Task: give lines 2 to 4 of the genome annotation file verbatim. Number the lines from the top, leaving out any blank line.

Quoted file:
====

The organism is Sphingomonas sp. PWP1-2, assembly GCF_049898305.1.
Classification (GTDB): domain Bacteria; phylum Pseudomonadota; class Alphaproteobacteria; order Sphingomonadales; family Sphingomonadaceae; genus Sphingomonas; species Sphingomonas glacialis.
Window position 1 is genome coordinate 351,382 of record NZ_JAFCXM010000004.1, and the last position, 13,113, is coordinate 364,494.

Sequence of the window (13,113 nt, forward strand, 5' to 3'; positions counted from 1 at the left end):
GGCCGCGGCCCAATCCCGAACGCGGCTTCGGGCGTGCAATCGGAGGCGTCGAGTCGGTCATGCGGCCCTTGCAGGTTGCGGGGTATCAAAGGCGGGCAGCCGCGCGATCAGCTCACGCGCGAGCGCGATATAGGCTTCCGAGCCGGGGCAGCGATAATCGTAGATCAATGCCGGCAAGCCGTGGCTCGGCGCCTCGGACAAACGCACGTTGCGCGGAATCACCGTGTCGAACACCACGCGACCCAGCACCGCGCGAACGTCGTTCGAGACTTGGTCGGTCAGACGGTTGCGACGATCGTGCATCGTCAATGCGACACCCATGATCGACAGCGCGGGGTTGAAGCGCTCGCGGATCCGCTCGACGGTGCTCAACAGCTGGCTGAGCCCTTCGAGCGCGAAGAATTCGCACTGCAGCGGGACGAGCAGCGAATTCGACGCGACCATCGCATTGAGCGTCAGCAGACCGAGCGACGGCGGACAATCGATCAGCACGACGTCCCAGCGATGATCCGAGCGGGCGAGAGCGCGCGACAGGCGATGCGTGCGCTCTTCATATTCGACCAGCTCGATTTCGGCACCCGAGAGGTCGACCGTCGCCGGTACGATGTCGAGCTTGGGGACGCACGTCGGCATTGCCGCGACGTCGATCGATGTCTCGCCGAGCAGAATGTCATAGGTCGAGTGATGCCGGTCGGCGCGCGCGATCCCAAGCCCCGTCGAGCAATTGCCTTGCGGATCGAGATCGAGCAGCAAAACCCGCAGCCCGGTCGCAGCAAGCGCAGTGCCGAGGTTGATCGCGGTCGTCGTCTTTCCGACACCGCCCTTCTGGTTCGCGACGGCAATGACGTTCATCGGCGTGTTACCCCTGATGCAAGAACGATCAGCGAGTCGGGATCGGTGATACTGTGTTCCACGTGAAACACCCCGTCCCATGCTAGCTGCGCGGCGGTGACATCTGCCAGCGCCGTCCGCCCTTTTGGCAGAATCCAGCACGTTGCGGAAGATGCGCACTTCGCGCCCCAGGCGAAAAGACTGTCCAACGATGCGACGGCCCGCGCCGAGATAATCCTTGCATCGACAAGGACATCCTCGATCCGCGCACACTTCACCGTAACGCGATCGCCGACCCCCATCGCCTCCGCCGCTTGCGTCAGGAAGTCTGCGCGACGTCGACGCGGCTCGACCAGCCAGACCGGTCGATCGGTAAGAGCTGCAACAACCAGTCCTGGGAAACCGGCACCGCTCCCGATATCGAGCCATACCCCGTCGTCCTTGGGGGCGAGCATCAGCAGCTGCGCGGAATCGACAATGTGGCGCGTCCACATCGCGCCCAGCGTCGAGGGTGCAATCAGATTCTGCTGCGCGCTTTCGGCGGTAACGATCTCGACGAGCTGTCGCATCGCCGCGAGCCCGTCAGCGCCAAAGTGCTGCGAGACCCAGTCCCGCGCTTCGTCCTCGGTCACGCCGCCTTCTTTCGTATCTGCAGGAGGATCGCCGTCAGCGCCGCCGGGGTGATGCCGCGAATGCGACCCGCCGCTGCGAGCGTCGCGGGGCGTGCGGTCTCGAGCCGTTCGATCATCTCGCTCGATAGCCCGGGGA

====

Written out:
Classification (GTDB): domain Bacteria; phylum Pseudomonadota; class Alphaproteobacteria; order Sphingomonadales; family Sphingomonadaceae; genus Sphingomonas; species Sphingomonas glacialis.
Window position 1 is genome coordinate 351,382 of record NZ_JAFCXM010000004.1, and the last position, 13,113, is coordinate 364,494.

Sequence of the window (13,113 nt, forward strand, 5' to 3'; positions counted from 1 at the left end):